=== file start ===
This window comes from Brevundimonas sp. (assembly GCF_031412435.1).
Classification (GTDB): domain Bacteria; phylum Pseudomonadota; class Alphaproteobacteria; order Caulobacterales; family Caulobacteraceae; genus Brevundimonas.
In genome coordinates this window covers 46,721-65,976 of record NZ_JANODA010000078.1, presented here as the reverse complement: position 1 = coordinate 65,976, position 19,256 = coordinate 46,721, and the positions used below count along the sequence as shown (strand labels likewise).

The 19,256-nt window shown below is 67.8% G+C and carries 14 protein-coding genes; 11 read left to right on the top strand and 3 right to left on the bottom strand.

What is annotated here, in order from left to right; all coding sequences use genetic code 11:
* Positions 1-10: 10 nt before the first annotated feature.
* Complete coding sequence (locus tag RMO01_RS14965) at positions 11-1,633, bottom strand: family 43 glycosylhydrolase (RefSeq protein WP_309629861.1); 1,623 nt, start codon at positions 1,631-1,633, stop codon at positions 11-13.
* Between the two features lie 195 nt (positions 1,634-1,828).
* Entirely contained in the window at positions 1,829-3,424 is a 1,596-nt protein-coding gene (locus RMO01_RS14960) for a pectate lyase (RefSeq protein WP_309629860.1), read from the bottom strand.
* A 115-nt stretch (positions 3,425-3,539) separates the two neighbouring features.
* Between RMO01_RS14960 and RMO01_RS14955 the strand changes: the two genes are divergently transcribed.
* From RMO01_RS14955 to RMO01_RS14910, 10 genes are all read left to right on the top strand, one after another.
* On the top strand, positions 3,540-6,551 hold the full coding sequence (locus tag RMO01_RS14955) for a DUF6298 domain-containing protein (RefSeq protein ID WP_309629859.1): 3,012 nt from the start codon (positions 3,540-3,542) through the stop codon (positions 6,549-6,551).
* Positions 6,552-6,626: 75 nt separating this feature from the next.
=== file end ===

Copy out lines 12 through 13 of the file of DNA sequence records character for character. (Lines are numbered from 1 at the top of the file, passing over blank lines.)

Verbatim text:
* From RMO01_RS14955 to RMO01_RS14910, 10 genes are all read left to right on the top strand, one after another.
* On the top strand, positions 3,540-6,551 hold the full coding sequence (locus tag RMO01_RS14955) for a DUF6298 domain-containing protein (RefSeq protein ID WP_309629859.1): 3,012 nt from the start codon (positions 3,540-3,542) through the stop codon (positions 6,549-6,551).